Book Article

Paperback Picks

See what we thought of ''Crossing the River,'' ''Julian's House,'' ''Burn Marks,'' and more

Paperback picks for March 22, 1991

CROSSING THE RIVER Fenton Johnson
Martha Bragg Pickett, the tenacious heroine of Johnson's first novel (1989), is so real she makes the steel magnolias of most Southern novels seem wan and wilted. Johnson's Kentucky is equally fresh — and he never overdoes the quaintness. A-

BARBARIANS AT THE GATE: THE RISE OF RJR NABISCO Bryan Burrough and John Helyar
The story of the Nabisco takeover — the biggest in Wall Street history — is the basis for the best of the big-deal books. Even more than Tom Wolfe's The Bonfire of the Vanities, this 1990 nonfiction best-seller captures '80s avarice in all its glory. Cagey characters, punchy writing, a plot with a beat — you don't have to be a business type to understand how this cookie crumbled. A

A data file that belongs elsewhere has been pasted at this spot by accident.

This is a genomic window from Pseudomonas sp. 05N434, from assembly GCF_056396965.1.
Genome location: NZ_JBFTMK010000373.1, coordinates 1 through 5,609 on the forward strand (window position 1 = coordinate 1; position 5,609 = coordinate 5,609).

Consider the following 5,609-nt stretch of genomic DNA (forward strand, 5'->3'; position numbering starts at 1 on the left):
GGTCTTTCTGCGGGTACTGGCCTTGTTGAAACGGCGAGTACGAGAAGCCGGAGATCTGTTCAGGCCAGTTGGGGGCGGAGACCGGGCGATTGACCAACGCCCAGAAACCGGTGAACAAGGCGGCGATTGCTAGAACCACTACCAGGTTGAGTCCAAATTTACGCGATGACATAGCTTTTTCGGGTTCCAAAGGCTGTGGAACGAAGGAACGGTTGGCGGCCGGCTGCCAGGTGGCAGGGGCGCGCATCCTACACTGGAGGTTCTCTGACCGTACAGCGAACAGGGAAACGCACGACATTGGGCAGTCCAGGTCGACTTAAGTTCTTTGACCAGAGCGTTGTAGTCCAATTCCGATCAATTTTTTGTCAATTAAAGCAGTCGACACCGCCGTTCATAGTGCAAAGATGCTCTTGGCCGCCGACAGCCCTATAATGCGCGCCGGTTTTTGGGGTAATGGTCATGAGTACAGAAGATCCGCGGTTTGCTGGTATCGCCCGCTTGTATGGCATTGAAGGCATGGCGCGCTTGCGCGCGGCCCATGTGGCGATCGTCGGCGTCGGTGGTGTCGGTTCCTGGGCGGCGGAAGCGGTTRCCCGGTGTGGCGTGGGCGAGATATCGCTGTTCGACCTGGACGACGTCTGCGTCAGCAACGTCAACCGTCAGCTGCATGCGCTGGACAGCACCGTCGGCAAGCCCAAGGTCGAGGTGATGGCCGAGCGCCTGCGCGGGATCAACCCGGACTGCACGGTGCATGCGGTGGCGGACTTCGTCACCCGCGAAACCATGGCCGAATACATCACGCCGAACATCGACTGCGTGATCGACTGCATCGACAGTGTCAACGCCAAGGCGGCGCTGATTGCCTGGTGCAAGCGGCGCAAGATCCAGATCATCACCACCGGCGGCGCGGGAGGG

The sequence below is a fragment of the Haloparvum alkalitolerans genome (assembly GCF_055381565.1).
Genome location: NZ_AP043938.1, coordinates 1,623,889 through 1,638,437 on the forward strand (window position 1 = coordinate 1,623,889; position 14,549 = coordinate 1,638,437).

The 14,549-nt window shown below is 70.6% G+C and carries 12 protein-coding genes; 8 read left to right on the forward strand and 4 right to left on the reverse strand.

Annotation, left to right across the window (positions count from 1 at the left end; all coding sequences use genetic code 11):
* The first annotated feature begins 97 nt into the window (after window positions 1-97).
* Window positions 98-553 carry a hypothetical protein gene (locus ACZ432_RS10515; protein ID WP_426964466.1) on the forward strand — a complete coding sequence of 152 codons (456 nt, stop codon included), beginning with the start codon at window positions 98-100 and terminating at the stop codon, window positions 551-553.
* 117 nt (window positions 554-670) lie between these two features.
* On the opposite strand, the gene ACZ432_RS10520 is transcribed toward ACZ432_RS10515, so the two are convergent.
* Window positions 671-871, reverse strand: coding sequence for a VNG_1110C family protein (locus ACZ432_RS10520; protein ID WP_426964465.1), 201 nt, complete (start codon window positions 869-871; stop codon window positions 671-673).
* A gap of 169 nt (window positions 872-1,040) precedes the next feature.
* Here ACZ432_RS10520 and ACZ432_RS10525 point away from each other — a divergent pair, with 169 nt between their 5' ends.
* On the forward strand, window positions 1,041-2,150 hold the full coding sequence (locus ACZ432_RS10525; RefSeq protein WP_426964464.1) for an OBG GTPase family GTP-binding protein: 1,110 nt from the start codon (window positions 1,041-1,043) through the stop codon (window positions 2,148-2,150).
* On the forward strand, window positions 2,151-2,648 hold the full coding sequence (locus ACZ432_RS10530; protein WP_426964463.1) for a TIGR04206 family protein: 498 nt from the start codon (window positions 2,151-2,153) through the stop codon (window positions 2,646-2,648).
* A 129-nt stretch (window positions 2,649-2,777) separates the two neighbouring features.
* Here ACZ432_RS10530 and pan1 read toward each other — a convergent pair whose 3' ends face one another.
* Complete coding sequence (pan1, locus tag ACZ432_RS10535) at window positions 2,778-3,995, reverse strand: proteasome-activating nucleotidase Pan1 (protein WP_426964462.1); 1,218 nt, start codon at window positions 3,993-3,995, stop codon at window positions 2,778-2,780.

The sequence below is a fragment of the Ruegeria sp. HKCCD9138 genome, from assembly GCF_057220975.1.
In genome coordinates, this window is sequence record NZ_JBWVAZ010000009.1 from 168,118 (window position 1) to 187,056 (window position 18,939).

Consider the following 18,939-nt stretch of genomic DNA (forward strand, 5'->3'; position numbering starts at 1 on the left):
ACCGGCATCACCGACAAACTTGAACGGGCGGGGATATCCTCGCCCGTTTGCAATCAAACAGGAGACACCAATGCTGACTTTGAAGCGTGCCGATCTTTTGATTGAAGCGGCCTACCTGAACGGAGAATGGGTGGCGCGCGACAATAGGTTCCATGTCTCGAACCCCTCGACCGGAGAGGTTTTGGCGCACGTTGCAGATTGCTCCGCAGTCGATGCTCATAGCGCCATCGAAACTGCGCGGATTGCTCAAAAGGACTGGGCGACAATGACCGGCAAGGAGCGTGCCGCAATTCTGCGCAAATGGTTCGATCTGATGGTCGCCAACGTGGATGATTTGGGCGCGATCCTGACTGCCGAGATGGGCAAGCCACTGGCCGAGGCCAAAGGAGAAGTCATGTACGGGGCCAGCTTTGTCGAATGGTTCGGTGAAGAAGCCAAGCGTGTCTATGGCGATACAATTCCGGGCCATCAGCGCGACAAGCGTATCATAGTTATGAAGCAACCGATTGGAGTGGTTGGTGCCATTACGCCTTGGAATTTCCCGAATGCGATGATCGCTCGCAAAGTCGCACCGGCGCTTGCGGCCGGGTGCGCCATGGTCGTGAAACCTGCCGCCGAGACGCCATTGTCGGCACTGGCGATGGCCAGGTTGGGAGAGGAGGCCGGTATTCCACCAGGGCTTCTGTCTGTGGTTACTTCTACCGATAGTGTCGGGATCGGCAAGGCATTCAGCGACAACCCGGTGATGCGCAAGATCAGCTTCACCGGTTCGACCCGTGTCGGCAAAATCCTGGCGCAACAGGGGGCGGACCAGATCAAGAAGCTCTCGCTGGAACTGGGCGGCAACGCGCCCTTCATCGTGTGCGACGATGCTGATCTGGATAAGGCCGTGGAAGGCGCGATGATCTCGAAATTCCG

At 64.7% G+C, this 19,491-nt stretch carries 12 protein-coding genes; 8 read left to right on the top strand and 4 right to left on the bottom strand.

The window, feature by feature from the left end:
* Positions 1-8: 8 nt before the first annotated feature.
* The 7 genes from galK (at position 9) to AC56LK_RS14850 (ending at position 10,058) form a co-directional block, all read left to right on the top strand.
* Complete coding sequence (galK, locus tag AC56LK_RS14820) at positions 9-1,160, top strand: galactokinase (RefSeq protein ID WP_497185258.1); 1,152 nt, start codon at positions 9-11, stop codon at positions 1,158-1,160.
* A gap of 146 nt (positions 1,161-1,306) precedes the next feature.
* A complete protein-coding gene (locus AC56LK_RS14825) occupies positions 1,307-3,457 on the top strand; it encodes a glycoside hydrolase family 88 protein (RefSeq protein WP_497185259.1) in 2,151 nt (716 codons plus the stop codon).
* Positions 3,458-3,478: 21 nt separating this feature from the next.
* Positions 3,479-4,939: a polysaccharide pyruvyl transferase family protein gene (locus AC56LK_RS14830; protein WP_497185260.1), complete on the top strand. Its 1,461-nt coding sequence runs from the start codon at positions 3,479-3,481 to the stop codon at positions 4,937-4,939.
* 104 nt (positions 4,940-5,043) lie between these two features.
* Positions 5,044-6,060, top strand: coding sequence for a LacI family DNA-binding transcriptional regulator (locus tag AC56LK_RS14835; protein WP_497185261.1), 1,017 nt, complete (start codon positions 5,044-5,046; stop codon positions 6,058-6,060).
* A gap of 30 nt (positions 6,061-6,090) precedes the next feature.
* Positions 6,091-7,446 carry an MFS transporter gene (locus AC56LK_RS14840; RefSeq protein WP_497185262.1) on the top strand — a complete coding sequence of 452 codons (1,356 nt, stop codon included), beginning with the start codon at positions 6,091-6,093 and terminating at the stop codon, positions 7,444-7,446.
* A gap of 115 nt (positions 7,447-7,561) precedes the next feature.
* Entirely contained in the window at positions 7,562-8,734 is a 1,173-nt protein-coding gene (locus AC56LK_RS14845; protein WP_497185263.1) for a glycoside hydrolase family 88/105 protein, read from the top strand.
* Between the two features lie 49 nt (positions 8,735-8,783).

JULIAN'S HOUSE Judith Hawkes
Curl up; this is something you've been waiting for — an intelligent page turner. Hawkes' 1989 tale of a young couple and the house that haunts them is so engaging that you never question the ghostly goings-on. If ghosts exist, this must be how they behave. A-

BURN MARKS Sara Paretsky
Paretsky's flinty, rueful private eye, V.I. Warshawski, has grown more flesh-and-bloodily complex with each of her no-nonsense investigations into insurance scams and municipal cover-ups. In 1990's Burn Marks, her sixth outing, she proves once again irascibly irresistible as family ties pull her into an ugly arson and murder case. A-

BECAUSE IT IS BITTER, AND BECAUSE IT IS MY HEART Joyce Carol Oates
Oates — possibly the finest realistic novelist of her generation — is at the peak of her remarkable powers in this 1990 novel. Set in the black and white communities of a decaying industrial city in upstate New York in the late '50s and early '60s, it is the story behind the death of ''Little Red'' Garlock, ''sixteen years old, skull smashed soft as a rotted pumpkin and body dumped into the Cassadaga River.'' A

Originally posted Mar 22, 1991